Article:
Semitic and Arabic Studies Scholar at Freie Universitšt Berlin to Receive ERC Starting Grant from the European Research Council

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Linguist Dr. Simona Olivieri (PhD) will receive grant worth over 1.49 million euros for her research project on the Arabic language

Simona Olivieri, Semitic and Arabic studies researcher Image Credit: Personal co
Simona Olivieri, Semitic and Arabic studies researcher Image Credit: Personal collection
Semitic and Arabic studies scholar Simona Olivieri from Freie Universitšt Berlin has been selected by the European Research Council (ERC) for an ERC Starting Grant worth over 1.49 million euros. The funding will be used to finance a five-year research project titled "Arabic Linguistic Discourse in the Making" (ALiDiM), aimed at investigating the roots of Classical Arabic and its reception. The research data and the original sources will later be made freely available to the public. The goal of ERC Starting Grants is to support researchers who have already produced excellent supervised work and help them make the transition to carrying out independent research.

Classical Arabic, as spoken and written by ancient scholars, is the main object of research of the ALiDiM project, involving intensive research and metalinguistic analysis on the language. The findings may shed new light on previous notions surrounding the roots of the Arabic linguistic tradition.

"The cultural environment influences not only the way languages are used, but also shaped. Arabic is a very good example of how languages are depicted as being representatives of cultures," says Olivieri. Since the seventh century C.E., Arabic language scholars have worked to define the structure of Classical Arabic, presenting the language as the key to the Arabic-Islamic culture. For example, part of their work was to collect sources and linguistic data, and they selected those that were most meaningful to the emerging community. This included pre-Islamic Bedouin varieties and poetry as well as the Koran. "In the ALiDiM project, we will explore the dynamics behind this grammar-making. With this, we will produce a new reading of the formative period of Classical Arabic and show how the language has been central to configuring and challenging cultural and social boundaries." says Olivieri.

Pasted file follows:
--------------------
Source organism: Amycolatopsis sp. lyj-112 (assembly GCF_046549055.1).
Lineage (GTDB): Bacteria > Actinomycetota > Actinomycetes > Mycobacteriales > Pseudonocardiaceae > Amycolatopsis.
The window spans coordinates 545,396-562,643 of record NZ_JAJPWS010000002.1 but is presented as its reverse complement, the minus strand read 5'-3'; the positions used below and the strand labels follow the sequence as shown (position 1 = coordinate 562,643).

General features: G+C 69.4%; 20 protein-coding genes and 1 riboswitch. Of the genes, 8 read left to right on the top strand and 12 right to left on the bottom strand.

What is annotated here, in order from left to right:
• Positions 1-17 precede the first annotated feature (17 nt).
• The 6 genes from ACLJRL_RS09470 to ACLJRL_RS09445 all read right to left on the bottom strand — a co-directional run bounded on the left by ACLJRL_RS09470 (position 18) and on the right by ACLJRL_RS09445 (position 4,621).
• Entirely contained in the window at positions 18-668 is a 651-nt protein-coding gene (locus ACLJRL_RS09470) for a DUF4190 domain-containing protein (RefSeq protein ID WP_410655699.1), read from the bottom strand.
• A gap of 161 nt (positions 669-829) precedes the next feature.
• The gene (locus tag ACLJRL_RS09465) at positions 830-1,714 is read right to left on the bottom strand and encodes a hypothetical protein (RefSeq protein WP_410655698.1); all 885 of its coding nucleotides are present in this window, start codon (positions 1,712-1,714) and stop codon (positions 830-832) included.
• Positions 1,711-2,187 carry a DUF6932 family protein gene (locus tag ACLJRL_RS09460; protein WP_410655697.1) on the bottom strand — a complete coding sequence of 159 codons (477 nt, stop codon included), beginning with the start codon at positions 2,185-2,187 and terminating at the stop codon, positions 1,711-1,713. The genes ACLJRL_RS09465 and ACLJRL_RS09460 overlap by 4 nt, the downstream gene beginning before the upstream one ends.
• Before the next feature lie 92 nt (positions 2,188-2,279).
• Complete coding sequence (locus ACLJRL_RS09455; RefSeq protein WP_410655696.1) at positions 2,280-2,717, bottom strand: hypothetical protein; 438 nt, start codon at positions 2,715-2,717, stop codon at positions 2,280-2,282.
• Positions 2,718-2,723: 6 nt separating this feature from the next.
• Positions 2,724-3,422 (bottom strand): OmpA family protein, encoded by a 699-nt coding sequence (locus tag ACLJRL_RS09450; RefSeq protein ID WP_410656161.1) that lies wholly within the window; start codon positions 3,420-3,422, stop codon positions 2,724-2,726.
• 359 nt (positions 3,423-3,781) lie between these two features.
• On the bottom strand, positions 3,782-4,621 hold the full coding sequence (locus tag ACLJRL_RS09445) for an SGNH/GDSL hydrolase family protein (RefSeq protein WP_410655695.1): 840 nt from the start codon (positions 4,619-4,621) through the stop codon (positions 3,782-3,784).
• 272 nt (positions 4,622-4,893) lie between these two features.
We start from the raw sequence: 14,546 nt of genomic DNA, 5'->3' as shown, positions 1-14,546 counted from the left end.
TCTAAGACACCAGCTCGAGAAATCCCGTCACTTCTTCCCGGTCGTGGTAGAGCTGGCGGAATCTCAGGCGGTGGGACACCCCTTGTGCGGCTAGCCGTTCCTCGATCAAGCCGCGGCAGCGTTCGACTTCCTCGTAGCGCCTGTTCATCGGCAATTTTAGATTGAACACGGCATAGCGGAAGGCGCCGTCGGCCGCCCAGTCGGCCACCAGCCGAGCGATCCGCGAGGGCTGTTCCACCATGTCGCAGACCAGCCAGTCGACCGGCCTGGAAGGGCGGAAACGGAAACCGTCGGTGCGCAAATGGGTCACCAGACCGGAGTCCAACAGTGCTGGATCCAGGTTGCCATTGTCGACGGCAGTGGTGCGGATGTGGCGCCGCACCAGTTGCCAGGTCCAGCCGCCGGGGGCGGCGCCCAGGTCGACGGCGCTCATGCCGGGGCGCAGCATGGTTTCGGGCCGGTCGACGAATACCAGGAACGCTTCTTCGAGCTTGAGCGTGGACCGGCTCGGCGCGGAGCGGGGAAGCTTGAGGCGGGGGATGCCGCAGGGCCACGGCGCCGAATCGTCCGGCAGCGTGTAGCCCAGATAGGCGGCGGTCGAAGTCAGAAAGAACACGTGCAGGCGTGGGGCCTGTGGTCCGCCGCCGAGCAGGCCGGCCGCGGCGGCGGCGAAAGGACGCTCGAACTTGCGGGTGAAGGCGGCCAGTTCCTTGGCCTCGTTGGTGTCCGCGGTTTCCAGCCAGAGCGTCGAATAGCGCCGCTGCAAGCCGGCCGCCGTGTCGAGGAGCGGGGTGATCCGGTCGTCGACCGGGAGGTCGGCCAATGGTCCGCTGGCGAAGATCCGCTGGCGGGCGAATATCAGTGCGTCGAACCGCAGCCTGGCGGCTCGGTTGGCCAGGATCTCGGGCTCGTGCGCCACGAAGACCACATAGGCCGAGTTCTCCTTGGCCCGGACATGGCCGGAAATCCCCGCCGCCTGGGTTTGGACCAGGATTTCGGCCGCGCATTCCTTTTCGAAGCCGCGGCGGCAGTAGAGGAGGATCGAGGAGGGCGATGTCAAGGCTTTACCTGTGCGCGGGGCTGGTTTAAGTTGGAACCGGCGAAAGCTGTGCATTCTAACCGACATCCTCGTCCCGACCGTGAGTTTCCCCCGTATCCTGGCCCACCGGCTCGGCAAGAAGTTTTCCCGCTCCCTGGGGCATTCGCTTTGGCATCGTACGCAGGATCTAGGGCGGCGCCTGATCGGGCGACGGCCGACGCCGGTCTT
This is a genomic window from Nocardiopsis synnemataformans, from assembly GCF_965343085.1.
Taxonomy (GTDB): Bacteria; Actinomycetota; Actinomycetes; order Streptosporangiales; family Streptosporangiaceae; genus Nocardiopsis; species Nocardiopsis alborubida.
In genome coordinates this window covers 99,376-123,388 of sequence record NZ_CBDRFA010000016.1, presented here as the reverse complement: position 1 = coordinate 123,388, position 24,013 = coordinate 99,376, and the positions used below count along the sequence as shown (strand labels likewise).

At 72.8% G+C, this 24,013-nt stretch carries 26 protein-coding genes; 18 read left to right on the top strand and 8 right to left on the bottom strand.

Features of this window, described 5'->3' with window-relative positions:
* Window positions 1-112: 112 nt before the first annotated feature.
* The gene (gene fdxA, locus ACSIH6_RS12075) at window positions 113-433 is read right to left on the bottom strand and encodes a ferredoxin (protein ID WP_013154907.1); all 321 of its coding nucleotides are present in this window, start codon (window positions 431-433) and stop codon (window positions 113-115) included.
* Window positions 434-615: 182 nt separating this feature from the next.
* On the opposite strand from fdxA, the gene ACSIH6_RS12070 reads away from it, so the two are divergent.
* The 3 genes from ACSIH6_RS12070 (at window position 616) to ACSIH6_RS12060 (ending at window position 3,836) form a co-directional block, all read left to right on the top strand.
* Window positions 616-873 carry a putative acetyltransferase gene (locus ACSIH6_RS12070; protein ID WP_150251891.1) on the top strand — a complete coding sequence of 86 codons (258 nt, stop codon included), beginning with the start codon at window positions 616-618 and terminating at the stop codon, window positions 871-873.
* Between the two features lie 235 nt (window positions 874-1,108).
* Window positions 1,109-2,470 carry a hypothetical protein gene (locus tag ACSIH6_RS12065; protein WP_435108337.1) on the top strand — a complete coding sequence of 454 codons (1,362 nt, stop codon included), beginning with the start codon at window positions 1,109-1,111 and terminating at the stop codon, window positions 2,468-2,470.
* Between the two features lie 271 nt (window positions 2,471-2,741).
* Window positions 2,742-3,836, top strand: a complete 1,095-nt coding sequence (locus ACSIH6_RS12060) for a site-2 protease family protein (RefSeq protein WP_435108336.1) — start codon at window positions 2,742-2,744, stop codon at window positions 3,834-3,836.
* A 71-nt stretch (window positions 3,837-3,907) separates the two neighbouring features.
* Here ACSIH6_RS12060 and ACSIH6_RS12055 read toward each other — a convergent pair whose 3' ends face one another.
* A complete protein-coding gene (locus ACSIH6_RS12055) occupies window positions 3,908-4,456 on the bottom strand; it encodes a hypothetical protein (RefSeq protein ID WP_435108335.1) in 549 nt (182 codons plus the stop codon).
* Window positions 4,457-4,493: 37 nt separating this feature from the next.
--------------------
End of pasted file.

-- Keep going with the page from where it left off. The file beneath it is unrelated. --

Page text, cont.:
Following an interdisciplinary approach, the researcher aims to place the linguistic development of Classical Arabic within a larger cultural framework. The ALiDiM project will explore the formation and development of Arabic linguistic discourse between the seventh and tenth centuries C.E. The work will revolve around the linguistic and extralinguistic components that contributed to the process, including the cultural factors. "We will examine the sociopolitical context in which Classical Arabic emerged, the methodology adopted by the scholars who first systematized the language, as well as the sources they used and the lexicon they developed. In addition, we will also investigate the influence of the Greek linguistic tradition on that of the Arabic. This aspect is particularly relevant since a deeper look into the way knowledge circulated in the intellectual circles of the region is essential to tracing the development of specific linguistic ideas. The objective is to examine how Classical Arabic was originally described and systematized, but also to shed light on its functions as a culture-based means of communication and as a bond for the emerging Arab-Islamic community," explains Olivieri.

Digital versions of the research results, data, and original sources will later be made freely accessible to the public on the project website.

Simona Olivieri is a postdoctoral researcher at Freie Universitšt Berlin’s Seminar for Semitic and Arabic Studies. She has been the principal investigator of the OBUA - Ombudswesen@BUA project since 2021, a project funded by the Berlin University Alliance. She studied Near Eastern languages and cultures with a focus on Arabic and linguistics in Venice and Rome, where she obtained her doctoral degree in 2016.

Following the completion of a postdoctoral scholarship at the University of Helsinki, sponsored by the Suomen Kulttuurirahasto (Finnish Cultural Foundation), Olivieri originally joined the Seminar for Semitic and Arabic Studies at Freie Universitšt Berlin as a recipient of a postdoctoral fellowship from the Alexander von Humboldt Foundation. After completing the fellowship in 2020, she stayed on at the Seminar as a research associate and lecturer. Her work at Freie Universitšt includes research and teaching in the fields of Arabic and Semitic linguistics, linguistic theories, and digital humanities.

Olivieri’s areas of interest comprise linguistics, metalinguistics, Arabic linguistic thinking and grammatical tradition, and the transfer of linguistic knowledge. In her research, she deals with Classical Arabic, the formative period of Classical Arabic, and the Arabic linguistic tradition. Here, she investigates the philosophy of language, scientific methods, and specialized lexicon used in grammatical sources. In her current research, she is also examining contact between different linguistic traditions, in particular between the Greek, Syriac, and Arabic traditions.